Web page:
———————

    Bobby Orr:Orr was known to be fiercely loyal to former Bruin personnel and teammates. When Derek Sanderson had alcohol and prescription drug-abuse problems and wound up penniless, Orr spent his own money to ensure that Sanderson successfully completed rehab. Orr also helped out Bruins trainer John (Frosty) Forristall, his roommate during his first years with the Bruins, who had just been fired for alcoholism in 1994. Forristall’s drinking put him on bad terms with his family, so he returned to Boston jobless and soon afterwards was diagnosed with brain cancer. Orr took Forristall into his home for a year until he passed away at age 51. Orr was a pallbearer at his funeral.

    Orr was well-known for his charitable works, although he kept mentions of them out of the newspaper. Orr was involved in numerous charity fund raisers. In 1980, Orr was awarded the Multiple Sclerosis Silver Hope Chest Award by the Multiple Sclerosis Society for his “numerous and unselfish contributions to society”.

    Muhammad Ali: With the assassination of Malcom X and Liston’s mob connections, rumors abounded that either boxer would could be killed that night. The TV broadcasters of the fight, Sports Vision, Inc, put out a $1,000,000 insurance policy in case Ali was murdered and the fight called off. Ali’s camp knew the dangers and security was tight a New York bomb squad was brought in to sweep the building and some 200 extra police brought in to search people coming into the arena. Prices soared for tickets and due to the location, security fears, and the hysteria surrounding the fight only 2,434 fans attended the fight.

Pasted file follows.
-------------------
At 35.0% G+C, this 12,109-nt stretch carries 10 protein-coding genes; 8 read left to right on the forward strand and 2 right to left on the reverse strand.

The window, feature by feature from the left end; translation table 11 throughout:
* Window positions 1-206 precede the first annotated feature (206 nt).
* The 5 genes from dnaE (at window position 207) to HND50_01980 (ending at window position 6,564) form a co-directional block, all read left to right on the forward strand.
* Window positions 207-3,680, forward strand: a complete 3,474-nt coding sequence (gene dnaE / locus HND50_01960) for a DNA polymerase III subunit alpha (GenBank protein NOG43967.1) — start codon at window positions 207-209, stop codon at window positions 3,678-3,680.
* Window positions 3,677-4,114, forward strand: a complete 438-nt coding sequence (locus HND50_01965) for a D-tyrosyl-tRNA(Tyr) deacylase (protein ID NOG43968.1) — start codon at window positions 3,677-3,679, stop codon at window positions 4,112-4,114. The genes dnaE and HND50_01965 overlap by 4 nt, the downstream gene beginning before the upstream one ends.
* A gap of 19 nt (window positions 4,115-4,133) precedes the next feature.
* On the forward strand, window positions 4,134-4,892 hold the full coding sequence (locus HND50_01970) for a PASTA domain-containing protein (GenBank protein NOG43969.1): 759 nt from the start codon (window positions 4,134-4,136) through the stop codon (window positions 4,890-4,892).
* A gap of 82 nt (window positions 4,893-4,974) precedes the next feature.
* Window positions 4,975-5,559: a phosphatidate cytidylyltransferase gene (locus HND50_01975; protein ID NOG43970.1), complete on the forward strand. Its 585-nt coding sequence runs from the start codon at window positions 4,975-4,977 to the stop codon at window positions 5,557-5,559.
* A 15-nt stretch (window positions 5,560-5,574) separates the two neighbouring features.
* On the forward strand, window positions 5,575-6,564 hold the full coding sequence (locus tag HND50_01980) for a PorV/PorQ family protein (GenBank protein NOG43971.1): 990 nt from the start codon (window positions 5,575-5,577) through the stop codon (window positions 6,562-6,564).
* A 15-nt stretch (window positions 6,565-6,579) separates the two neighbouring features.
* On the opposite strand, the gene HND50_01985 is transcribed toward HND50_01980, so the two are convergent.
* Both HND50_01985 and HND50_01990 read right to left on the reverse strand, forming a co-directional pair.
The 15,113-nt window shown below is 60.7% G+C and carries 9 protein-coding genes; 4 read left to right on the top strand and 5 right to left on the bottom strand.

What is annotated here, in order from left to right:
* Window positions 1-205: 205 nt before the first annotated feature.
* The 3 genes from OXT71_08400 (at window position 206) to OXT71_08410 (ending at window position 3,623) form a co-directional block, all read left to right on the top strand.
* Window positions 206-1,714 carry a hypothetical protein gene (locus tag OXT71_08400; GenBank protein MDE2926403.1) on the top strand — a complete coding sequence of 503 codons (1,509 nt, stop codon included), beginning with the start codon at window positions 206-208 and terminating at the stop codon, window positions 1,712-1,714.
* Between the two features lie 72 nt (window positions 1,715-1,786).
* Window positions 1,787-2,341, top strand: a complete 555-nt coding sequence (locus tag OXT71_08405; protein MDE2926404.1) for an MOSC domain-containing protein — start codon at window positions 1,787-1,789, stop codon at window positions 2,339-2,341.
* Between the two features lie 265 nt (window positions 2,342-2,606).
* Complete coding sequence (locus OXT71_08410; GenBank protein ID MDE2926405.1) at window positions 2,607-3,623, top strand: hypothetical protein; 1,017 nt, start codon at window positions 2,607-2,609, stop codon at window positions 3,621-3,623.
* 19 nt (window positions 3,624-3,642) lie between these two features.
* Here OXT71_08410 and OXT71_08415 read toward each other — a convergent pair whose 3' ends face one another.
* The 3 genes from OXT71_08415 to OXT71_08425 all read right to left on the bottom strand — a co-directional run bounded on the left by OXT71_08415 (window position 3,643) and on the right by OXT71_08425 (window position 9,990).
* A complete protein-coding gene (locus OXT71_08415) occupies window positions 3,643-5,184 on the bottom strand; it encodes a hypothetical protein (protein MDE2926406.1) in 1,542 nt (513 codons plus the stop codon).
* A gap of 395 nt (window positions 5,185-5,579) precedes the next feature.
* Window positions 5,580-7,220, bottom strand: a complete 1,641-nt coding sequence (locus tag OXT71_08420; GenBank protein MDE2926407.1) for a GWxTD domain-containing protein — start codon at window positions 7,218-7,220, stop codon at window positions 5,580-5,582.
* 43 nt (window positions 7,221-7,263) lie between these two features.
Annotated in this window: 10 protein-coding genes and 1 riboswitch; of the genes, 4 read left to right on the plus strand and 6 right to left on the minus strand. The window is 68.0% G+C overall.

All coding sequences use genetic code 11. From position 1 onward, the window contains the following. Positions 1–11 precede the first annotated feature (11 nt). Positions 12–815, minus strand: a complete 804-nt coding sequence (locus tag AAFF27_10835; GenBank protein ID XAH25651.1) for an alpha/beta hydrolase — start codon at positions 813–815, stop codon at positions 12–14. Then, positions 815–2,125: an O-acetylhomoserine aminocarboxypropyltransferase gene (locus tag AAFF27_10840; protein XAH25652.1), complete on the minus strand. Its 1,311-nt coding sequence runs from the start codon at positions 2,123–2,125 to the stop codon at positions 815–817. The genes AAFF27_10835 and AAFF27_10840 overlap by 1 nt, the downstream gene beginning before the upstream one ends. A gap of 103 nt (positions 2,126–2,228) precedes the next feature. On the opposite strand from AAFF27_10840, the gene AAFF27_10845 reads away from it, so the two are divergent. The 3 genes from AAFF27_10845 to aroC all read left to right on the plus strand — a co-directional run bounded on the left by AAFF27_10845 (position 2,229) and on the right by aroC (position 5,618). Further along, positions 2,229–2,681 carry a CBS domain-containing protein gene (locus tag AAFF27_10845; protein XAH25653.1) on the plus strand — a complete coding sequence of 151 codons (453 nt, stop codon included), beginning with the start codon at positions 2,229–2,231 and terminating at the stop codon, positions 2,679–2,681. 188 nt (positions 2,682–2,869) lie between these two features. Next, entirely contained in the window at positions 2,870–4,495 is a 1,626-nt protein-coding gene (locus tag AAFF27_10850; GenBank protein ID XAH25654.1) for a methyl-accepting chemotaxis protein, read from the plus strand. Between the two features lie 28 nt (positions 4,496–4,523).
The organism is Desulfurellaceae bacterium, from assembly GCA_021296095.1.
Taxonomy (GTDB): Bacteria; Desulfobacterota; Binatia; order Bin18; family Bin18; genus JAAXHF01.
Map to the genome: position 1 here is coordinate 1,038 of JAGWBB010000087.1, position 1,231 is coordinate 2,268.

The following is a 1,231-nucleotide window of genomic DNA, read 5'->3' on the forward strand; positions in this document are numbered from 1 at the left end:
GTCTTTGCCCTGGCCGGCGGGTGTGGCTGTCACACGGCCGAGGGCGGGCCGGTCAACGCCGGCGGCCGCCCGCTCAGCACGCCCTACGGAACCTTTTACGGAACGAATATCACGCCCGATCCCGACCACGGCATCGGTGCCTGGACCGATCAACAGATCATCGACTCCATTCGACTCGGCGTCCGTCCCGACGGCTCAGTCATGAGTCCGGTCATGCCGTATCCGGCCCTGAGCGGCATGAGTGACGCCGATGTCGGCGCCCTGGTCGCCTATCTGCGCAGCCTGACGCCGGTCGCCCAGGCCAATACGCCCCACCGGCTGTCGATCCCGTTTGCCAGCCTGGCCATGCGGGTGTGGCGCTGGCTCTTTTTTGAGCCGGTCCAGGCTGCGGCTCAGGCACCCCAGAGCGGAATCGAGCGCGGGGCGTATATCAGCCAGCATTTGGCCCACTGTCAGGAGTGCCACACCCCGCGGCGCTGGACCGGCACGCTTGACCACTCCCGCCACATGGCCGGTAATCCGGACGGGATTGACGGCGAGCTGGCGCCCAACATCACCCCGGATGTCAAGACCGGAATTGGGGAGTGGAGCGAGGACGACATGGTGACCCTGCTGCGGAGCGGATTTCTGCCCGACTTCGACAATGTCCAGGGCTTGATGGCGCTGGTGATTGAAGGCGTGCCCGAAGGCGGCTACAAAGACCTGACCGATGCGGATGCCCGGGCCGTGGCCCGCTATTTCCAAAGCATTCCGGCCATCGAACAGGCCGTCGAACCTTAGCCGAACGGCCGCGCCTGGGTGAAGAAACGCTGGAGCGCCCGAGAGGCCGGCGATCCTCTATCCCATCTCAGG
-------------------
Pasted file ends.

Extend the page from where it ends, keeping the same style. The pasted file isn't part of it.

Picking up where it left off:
Ali had changed in many ways since the last fight and so had Liston but were Ali strived forward Liston seemed to crumble. Black activist Dick Gregory remembered visiting Liston expecting a man of steel eager to retain his title but found a defeated man slumped in front of the TV. He would tell his friends, “his mind is blown. He’s gonna lose fast.”

    Gregory couldn’t have been more right as 1min and 40 second into the fight Ali threw what would become the “phantom punch” knocking Liston down. The ref, Jersey Joe Walcott, a former world Heavyweight champion himself couldn’t keep Ali in the corner. Ali perhaps confused himself on why Liston was on the ground screamed for Liston to get up. It was at that second that ring side photographers snapped one of the most famous pictures of Ali.

    There were deeper emotions captured in that picture for Americans as well. It depicted the emerging new model of the modern American black man, stylized by Malcolm X himself, rising up over the older negro model created by white society and years of repression.

    Yep, quite a lot there in that picture.

  2. So it looks like I picked three REaction photos, one action photo (Michael Jordan) and one PREaction photo (the All Blacks Haka). The other funny thing is that I could not find a good candidate from soccer, but probably because I did not look hard enough…